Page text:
Encyclopedia of the Great Plains

David J. Wishart, Editor


Travelers on the Overland Trail to the Pacific, after crossing the Missouri River, entered a territory without enforceable law, courts, or police. Those who journeyed in companies soon discovered the need for government, and, until about 1854, most companies drafted constitutions and sometimes bylaws.

Constitutions were seldom-detailed codes of government. They did not seek to regulate specific behavior but to obtain a reasonable degree of conformity within a social, economic, and legal environment conducive to democracy. Although a few companies had members sign their charters, implying that they thought constitutions were compacts and perhaps even personal contracts, the dominant legal theory was that overland constitutions were organic acts outlining the procedures for identifying and judging unacceptable conduct. Another common operative theory was that companies were organic wholes, peripatetic governments possessing all sovereign authority, a fact demonstrated by those constitutions establishing representative legislatures and authorizing capital punishment. Punishment was seldom inflicted, as offending parties could avoid most physical sanctions (except for the death penalty) by departing from the company. That reality did not undercut but instead reinforced the purpose of constitutions, because they sought social cooperation, not legal discipline. Once a wrongdoer left, harmony was restored. Lack of harmony was the chief cause terminating company governance. When pressures of overland travel destroyed harmony, emigrants knew the constitution no longer functioned.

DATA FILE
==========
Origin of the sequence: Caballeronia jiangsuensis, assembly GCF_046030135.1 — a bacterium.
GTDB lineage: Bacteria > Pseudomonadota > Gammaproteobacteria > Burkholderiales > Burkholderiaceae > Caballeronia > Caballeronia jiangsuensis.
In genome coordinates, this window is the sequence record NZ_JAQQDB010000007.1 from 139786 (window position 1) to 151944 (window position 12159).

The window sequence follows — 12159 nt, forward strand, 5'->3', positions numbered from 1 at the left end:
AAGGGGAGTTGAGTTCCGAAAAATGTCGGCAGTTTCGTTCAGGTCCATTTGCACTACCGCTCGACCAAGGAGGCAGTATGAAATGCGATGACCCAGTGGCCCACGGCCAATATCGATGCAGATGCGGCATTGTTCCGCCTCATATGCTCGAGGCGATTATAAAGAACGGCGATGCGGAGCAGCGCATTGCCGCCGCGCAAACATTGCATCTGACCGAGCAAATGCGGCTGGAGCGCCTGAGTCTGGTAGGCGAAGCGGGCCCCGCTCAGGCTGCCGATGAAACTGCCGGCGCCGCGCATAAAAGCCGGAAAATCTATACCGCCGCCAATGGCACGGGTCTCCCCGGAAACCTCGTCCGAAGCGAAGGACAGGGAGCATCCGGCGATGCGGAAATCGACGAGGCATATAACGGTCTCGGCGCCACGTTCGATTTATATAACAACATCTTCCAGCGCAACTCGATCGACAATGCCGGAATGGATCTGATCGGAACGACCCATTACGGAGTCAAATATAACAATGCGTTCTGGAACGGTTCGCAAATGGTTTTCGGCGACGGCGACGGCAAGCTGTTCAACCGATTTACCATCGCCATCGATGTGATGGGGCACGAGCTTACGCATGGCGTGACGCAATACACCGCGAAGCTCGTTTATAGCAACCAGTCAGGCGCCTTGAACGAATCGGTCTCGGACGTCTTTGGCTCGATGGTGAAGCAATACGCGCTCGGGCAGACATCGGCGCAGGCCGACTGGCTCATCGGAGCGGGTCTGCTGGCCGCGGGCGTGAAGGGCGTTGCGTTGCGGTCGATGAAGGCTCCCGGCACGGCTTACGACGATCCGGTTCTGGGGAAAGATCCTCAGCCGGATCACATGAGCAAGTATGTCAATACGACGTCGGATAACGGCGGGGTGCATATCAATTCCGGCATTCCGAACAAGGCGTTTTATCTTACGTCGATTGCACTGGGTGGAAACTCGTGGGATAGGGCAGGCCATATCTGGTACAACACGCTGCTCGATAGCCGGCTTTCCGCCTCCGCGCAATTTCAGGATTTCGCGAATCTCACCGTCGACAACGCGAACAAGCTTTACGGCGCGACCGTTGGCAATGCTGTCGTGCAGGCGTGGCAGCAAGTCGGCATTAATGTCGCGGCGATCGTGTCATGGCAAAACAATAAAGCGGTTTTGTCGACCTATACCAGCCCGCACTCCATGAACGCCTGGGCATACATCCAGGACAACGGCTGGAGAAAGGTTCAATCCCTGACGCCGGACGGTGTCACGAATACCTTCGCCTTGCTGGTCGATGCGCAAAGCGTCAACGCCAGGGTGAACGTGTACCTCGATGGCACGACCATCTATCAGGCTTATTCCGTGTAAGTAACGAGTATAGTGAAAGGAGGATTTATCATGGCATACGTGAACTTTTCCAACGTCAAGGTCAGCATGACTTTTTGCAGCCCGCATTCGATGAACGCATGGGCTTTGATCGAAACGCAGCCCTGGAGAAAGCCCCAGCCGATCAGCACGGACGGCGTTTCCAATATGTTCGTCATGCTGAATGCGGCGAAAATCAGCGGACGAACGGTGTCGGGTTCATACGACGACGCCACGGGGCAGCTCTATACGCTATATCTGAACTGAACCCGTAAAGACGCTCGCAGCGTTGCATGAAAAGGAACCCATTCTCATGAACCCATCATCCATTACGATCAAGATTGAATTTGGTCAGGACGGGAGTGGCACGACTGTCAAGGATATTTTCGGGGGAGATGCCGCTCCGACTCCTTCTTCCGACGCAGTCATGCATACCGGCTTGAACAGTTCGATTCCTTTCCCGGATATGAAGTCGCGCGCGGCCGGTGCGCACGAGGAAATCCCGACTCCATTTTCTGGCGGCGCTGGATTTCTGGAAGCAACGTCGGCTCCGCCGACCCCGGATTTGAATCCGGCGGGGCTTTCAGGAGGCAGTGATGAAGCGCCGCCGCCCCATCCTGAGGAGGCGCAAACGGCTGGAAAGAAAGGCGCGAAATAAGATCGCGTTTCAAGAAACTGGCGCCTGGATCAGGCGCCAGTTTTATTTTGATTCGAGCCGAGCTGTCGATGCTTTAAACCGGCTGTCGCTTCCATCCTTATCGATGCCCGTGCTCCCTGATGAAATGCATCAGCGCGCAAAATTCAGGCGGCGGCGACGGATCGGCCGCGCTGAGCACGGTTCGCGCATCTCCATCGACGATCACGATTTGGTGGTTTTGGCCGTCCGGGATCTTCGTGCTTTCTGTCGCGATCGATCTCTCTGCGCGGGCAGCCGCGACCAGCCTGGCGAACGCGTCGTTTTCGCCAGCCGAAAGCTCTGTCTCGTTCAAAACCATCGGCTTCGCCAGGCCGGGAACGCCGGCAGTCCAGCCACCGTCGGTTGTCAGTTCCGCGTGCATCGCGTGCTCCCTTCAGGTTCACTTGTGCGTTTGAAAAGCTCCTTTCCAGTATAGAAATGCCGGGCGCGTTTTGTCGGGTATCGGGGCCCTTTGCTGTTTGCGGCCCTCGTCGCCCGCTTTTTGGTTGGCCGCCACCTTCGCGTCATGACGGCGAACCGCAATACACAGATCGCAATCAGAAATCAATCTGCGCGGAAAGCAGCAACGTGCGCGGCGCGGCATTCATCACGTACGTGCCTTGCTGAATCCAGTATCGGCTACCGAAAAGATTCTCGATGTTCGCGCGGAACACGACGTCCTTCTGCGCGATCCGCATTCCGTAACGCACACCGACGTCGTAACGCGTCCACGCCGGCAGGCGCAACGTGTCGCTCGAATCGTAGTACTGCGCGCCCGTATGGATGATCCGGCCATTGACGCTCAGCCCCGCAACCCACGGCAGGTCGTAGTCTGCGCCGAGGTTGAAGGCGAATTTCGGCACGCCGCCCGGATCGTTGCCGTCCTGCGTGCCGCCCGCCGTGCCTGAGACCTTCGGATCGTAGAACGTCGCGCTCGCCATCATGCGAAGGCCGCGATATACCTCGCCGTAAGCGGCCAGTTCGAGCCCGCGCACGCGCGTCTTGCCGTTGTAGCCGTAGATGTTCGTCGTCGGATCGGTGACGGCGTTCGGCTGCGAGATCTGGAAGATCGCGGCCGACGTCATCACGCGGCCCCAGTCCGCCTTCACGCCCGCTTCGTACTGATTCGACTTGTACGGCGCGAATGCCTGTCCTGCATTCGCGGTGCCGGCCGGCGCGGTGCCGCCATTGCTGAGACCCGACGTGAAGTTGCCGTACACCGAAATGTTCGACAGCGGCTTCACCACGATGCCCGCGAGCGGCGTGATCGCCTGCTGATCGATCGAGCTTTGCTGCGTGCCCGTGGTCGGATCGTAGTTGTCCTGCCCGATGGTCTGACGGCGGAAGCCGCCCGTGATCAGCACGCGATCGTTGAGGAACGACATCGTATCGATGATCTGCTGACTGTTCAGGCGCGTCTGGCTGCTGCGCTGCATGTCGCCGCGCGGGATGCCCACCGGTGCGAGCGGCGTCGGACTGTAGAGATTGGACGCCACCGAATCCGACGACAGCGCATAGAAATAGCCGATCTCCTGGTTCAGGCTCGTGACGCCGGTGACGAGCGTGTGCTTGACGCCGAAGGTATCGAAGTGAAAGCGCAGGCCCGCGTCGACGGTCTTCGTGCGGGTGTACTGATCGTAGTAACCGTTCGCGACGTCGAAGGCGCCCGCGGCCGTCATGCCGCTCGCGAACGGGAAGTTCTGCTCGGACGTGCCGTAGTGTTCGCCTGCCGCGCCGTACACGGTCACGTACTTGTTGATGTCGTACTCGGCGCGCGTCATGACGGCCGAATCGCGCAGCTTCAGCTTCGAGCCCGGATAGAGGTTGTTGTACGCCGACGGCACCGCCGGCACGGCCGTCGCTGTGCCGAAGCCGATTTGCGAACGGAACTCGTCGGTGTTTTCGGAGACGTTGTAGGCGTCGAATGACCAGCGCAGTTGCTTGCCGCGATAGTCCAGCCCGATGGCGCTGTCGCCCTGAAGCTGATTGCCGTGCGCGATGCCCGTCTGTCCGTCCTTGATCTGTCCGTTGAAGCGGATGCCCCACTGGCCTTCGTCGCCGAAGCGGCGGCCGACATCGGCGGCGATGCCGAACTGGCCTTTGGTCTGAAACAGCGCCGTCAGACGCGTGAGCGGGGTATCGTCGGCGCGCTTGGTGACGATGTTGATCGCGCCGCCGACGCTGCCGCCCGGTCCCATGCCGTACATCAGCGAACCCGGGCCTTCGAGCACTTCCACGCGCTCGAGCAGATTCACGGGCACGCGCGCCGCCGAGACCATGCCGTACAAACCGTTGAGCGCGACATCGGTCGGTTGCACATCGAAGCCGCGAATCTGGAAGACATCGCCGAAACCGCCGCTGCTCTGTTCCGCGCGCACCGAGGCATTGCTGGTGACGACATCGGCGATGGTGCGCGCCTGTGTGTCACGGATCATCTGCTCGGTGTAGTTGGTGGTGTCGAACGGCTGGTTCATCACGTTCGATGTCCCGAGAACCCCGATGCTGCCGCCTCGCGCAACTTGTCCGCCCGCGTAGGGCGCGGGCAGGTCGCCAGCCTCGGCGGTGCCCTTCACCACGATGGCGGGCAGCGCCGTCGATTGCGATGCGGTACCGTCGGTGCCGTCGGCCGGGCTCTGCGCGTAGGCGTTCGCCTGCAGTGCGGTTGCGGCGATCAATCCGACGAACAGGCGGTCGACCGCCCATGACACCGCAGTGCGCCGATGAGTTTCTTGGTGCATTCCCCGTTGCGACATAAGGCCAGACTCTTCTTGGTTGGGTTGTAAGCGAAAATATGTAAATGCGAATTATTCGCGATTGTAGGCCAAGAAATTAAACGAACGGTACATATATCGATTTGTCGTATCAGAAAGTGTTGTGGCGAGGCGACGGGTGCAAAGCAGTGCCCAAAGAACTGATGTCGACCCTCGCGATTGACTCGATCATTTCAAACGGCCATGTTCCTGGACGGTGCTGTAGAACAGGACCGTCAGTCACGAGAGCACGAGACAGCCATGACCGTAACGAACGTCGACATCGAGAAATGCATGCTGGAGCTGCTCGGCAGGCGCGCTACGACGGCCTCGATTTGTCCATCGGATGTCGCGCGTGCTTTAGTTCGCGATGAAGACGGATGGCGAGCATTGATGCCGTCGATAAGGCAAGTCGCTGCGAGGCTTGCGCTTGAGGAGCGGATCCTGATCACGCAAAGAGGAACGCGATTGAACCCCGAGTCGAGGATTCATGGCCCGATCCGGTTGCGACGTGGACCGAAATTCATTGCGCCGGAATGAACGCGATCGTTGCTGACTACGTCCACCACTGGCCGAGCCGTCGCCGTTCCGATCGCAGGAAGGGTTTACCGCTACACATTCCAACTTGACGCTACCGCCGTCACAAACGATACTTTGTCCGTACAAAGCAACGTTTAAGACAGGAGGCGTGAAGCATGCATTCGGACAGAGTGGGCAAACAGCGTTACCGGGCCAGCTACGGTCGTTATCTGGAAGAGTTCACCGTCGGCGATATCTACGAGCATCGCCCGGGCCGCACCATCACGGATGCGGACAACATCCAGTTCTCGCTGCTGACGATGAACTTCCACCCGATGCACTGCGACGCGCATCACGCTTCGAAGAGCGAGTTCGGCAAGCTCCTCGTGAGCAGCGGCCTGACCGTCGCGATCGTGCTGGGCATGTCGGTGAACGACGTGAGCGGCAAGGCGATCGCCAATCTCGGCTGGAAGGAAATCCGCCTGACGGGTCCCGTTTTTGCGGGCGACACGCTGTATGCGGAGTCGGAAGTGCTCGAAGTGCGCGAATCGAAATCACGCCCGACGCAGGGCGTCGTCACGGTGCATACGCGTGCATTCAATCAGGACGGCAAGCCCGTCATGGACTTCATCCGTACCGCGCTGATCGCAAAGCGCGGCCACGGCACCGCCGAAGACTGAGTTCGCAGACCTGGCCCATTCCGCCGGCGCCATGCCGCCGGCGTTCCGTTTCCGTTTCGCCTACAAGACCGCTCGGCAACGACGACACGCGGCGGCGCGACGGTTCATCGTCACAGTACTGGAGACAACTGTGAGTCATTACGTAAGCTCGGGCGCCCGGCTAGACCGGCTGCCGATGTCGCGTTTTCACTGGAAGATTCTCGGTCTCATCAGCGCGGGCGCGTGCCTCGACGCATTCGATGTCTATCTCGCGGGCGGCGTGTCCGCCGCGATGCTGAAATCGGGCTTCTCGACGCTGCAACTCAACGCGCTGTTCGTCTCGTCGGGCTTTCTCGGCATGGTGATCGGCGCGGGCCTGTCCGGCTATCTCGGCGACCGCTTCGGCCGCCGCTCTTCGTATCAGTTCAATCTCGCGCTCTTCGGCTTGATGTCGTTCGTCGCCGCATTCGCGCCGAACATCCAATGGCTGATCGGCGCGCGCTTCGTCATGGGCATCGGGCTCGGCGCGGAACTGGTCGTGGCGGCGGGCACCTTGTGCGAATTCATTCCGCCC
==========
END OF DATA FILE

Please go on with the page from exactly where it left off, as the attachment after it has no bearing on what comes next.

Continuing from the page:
The legal and social principles shaping constitutional policy on the Overland Trail were based on mediation, not legislation, to obtain harmony within diversity, not unanimity through legislation. These constitutions have a unique importance for American history. There is no more reliable way to measure the constitutional notions of average nineteenth-century citizens than to examine Overland Trail constitutions.

See also TRANSPORTATION: Oregon Trail.

John Philip Reid New York University School of Law

Reid, John Phillip. "Governance of the Elephant: Constitutional Theory on the Overland Trail." Hastings Constitutional Law Quarterly 5 (1978): 421–43.

Reid, John Phillip. Policing the Elephant: Crime, Punishment, and Social Behavior on the Overland Trail. San Marino CA: Huntington Library, 1996.

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